New Shanghai Pet Regulation
'One household – one dog' policy in Shanghai will become effective on May 15
A new regulation in Shanghai will impose a limit of one dog per household as part of a series of measures being introduced to curb the growing number of pets in the densely populated city. The new law will come into force on May 15 this year.
The government justified the new policy by saying that it is necessary due to uncontrolled barking, the growing risk of dog attacks and animal waste jeopardizing the urban environment.
According to a survey by Beijing-based magazine, Dog Fans, there are close to 58 million pet dogs in the 20 major Chinese cities, as of the end of 2009. It is projected that this number is rising approximately 30 percent each year. In Shanghai alone, it is estimated that the dog population has reached 800,000 and, according to official reports, only one quarter of that number is registered.
According to the new regulations, the per-household restriction applies to people living in down-town areas and new urban centers, such as the Lingang and Jiading developments. Still, if a household currently has more than one licensed dog, the owners will be allowed to keep their pets.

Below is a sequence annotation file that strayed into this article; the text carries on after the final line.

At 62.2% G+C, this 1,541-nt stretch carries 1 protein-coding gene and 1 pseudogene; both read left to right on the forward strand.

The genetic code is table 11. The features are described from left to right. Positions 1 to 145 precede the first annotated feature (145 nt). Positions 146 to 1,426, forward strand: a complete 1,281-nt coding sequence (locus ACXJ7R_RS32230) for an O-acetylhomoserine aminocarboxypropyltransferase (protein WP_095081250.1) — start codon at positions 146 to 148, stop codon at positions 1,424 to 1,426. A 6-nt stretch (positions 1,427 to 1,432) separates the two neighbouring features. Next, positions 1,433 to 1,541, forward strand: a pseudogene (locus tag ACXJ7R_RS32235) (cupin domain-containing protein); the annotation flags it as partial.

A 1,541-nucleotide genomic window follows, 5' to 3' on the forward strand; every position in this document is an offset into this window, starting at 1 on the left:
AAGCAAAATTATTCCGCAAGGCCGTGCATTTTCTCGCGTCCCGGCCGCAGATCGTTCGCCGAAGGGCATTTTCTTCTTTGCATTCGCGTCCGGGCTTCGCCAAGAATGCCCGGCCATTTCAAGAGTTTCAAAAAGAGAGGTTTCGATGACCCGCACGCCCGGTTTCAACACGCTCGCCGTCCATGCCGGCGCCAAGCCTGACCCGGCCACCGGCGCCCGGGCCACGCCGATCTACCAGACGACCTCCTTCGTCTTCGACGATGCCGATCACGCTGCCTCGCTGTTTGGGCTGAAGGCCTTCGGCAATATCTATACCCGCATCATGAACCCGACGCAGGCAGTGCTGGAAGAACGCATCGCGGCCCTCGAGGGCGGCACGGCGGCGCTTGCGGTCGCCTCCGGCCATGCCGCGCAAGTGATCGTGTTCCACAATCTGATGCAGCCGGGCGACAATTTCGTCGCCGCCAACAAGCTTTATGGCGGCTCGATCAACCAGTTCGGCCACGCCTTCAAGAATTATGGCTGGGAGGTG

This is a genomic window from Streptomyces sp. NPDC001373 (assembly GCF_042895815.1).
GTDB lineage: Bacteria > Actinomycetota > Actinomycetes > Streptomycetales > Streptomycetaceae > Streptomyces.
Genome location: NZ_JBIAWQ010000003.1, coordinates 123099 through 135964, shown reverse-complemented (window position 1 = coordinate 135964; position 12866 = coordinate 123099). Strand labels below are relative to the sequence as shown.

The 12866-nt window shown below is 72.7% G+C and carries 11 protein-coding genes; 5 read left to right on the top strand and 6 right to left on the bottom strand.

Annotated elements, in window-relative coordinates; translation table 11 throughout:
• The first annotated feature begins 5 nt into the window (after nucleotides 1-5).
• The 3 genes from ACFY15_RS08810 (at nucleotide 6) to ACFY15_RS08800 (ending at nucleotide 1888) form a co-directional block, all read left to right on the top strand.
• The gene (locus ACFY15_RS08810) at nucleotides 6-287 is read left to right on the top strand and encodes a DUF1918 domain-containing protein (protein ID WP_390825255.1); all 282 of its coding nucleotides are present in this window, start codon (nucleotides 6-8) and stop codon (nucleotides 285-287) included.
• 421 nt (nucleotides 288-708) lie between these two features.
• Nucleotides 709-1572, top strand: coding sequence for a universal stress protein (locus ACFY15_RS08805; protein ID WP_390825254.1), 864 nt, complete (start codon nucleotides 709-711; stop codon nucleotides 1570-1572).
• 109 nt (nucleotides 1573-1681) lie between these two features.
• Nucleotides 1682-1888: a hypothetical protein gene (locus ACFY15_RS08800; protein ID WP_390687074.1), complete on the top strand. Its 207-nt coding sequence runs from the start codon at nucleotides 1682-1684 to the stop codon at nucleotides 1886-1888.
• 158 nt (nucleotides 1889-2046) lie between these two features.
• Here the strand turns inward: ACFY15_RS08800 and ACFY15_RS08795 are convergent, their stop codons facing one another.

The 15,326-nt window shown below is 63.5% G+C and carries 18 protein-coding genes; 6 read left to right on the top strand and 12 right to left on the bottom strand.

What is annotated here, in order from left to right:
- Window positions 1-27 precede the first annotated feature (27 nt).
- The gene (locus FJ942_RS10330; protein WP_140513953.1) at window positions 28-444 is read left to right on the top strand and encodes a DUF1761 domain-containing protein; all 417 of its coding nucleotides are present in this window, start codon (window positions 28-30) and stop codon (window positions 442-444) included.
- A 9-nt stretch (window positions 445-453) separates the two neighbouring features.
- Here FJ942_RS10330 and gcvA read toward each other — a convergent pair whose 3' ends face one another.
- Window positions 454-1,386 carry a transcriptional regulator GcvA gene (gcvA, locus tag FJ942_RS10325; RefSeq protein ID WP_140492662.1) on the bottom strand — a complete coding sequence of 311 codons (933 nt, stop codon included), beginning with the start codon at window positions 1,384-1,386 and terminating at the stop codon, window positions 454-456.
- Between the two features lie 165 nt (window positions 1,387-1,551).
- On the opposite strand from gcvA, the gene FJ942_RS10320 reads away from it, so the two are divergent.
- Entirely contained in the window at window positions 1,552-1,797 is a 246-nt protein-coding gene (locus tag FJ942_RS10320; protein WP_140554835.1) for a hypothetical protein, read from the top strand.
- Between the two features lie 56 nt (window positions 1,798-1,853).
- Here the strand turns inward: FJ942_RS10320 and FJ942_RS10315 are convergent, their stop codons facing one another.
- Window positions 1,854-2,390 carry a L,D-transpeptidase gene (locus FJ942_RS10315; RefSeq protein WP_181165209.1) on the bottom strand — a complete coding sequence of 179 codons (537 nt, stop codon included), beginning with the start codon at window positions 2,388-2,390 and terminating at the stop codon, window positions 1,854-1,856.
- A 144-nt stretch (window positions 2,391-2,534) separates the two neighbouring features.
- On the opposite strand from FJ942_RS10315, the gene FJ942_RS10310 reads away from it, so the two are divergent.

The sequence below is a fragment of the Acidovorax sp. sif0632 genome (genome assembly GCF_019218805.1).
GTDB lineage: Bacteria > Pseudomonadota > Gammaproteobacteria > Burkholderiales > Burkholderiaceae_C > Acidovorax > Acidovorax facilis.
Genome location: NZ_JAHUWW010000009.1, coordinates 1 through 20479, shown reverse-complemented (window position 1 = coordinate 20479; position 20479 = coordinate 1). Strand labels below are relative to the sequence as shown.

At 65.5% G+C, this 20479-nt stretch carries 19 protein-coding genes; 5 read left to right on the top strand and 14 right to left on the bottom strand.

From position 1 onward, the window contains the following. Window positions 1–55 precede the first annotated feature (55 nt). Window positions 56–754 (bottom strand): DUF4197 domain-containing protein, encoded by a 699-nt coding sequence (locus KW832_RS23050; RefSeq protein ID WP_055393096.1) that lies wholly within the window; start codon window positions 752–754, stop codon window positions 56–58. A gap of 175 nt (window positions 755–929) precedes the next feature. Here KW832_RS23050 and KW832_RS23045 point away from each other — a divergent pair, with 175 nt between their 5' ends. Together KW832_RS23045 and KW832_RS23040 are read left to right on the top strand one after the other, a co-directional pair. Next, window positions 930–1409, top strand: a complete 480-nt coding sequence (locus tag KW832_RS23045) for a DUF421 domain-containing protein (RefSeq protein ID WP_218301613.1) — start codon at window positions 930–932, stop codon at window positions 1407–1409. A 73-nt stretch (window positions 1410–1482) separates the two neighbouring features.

Dog owners will also be obligated to give their pets’ puppies only to families that do not already have a dog, or to one of the dog adoption agencies approved by the government. They must not keep the puppies after they reach three months of age. The same rule applies to households with more than one unlicensed dog.
In addition, large attack-dogs, such as Tibetan mastiffs, Beauceron wolfdogs and English bulldogs will not be allowed to be kept or raised by any household in Shanghai.
According to Shanghai Daily, there are approximately 600,000 unlicensed dogs in the city. In last year alone, there were almost 140,000 reported cases of people being bitten by unlicensed dogs. The government will encourage dog owners to license their dogs by introducing lower costs for dog licenses. The price for licensing a dog will decrease from approximately $304 to not more than $152.
All dogs will have to be licensed and vaccinated against rabies regularly, and will also have to be put through annual veterinary checks. Dog owners who violate the new law will face a fine in excess of $152 . For those who fail to clean up after their dogs, the fine will be approximately $30, and the owner of a dog that attacks people more than once can expect to face a prison sentence.
Although the police will not make any inspections to verify whether people own more dogs than are allowed, a number of police officers will have scanners to detect implanted chips to check whether dogs are licensed.
Officials said the new law is supposed to impose better management of dogs, decrease cases of animal attacks and prevent rabies.
No related posts.